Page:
No serious movie fan in their right mind would pass up the opportunity to see Annette Bening and Julianne Moore playing a lesbian couple, so even before the Sundance Film Festival began it was pretty much a guarantee that their film, The Kids Are All Right, would find a life outside Park City. And now that the film has been picked up by Focus Features for distribution at some point this year, I'm thrilled to tell you you've got a lot to look forward to. Lisa Cholodenko's film is sure-handed, warm and funny, a crowdpleaser that isn't too pleased with itself, despite the presence of organic farmers and smart teenagers and all the other tropes of smug liberal filmmaking that might normally make me cringe.

OK, so it is a little grating at first to see the polished supercouple of Nic (Bening) and Jules (Moore), living in a beautifully decorated home in safe suburban Los Angeles, raising two teen kids who are constantly thinking of the needs of "Moms" and doing, as the title suggests, pretty much all right. Joni (Mia Wasikowska, an up-and-comer really proving her talent here) is off to an excellent college in the fall, while Laser (Josh Hutcherson) is hanging with the slightly wrong crowd but is always around for ping-pong games in the backyard with mom.

What Joni and Laser are really wondering, though, is the identity of the sperm donor who helped create them-- and now that Joni is 18, she's allowed to get in touch with him. Enter Paul (Mark Ruffalo), an organic chef but also kind of a misfit, preferring random hookups to real relationships and a "fuck it" attitude to anything remotely resembling conflict. Once Joni and Laser introduce Paul to their moms, everyone is instantly smitten except Nic, who sees Paul as a threat to her already shaky family unit. Freaked out by Joni's imminent departure for college and growing distant from Jules, Nic starts drinking too much and micromanaging her family-- which, of course, only alienates them further.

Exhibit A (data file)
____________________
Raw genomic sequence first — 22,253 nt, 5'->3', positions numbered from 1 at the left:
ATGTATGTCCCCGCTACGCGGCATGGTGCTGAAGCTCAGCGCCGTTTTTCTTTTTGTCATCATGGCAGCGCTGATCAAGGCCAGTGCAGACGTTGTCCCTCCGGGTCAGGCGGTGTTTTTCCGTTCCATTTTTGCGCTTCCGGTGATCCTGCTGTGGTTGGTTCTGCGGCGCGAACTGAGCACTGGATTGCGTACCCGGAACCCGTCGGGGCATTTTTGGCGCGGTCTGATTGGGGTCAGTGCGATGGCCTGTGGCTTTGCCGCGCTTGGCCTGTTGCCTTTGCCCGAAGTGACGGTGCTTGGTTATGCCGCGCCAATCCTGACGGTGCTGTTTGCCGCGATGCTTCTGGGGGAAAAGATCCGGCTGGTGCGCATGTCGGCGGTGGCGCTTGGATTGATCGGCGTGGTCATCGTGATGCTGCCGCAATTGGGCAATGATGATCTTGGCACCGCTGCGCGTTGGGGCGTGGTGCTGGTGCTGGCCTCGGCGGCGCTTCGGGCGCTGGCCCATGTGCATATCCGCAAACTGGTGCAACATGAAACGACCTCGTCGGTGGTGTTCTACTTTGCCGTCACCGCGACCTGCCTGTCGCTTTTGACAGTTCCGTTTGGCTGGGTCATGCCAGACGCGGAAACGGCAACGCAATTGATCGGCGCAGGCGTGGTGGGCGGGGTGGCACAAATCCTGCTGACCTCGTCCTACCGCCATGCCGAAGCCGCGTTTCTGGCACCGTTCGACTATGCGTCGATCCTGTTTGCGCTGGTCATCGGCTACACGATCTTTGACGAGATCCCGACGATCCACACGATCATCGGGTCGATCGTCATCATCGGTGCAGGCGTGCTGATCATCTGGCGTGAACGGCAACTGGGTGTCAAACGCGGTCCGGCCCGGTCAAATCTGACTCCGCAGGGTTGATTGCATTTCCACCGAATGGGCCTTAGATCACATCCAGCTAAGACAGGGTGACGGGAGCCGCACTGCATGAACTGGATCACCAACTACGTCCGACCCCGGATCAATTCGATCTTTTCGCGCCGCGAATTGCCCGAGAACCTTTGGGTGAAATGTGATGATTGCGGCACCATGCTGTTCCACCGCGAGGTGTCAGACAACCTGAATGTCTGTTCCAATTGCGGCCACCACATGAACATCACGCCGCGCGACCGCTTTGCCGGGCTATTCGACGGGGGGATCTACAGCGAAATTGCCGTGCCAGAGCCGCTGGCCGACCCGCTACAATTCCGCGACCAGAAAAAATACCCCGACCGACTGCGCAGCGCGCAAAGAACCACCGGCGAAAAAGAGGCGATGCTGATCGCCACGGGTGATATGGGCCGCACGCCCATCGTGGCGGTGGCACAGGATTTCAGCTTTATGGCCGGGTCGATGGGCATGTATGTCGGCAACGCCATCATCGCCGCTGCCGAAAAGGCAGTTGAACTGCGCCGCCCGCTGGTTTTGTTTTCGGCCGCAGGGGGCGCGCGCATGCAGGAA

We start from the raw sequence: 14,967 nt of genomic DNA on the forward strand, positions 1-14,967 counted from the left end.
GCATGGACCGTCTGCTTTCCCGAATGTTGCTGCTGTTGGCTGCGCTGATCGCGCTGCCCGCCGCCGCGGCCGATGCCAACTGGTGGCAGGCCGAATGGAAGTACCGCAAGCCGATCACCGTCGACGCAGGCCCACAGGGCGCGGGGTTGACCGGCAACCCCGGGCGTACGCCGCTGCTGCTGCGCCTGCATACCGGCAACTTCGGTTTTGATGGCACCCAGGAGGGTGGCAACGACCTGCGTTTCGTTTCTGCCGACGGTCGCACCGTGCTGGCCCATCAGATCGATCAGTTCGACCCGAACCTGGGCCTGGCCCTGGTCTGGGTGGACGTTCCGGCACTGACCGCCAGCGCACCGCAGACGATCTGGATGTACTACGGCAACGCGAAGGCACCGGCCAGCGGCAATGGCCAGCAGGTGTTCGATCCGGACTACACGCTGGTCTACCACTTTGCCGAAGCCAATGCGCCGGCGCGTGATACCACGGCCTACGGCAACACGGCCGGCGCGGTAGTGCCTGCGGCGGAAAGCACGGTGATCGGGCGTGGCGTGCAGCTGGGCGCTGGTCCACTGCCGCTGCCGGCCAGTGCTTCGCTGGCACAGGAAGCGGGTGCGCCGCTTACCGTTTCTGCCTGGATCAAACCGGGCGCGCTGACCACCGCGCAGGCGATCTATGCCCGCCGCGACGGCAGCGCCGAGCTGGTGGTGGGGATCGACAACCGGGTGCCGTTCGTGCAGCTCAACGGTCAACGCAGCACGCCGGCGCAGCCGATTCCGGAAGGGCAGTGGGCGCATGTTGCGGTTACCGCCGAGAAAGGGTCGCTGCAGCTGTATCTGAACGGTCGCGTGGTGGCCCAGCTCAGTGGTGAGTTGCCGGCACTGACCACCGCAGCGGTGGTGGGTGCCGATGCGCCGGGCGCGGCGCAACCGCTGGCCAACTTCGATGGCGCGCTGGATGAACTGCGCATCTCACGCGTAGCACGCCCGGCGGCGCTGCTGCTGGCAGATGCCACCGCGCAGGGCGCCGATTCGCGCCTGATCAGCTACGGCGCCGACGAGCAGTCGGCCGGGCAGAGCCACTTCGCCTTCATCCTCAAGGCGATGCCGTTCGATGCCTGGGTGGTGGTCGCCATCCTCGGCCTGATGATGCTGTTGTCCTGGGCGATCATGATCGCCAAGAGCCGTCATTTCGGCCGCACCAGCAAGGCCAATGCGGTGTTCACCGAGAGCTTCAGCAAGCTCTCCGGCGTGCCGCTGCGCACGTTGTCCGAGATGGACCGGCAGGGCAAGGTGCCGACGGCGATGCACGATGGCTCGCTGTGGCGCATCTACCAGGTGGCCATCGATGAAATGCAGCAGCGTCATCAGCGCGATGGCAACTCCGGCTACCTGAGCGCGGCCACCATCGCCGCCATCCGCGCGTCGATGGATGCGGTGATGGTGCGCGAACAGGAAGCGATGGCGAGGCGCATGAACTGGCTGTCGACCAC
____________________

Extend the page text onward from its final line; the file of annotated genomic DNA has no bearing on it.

Bening and Moore are both exactly as great as we've come to expect them to be, though Bening gets a slightly meatier part given all of Nic's conflicting emotions. While it's wonderful seeing them cuddle in bed and try to rekindle their relationship's spark, it's almost more fun to see them bounce off the other actors-- the family unit has an easy, natural chemistry, while Ruffalo's role as a conflict-builder brings out each actresses' excellent sparring abilities. Ruffalo is simultaneously an ideal father figure and a scruffy sex symbol; he might be doing a lot of what we've seen him do before, but he's never been better at it.

A relationship comedy without ambitions toward high drama, The Kids Are All Right does manage a few beautiful emotional moments-- Joni's arrival at college is transfixing-- but mostly serves as warm and intelligent entertainment. Its role in the gay marriage debate may be one of frank acceptance-- hardly anyone seems surprised to see two women raising teenagers together, and both kids have turned out pretty great. But with its progressive bent and perfectly crafted character dynamics, The Kids Are All Right may be the first great relationship comedy of the decade. If we're lucky, it'll set the tone for what's to come.

For more of our Sundance 2010 coverage, click here.

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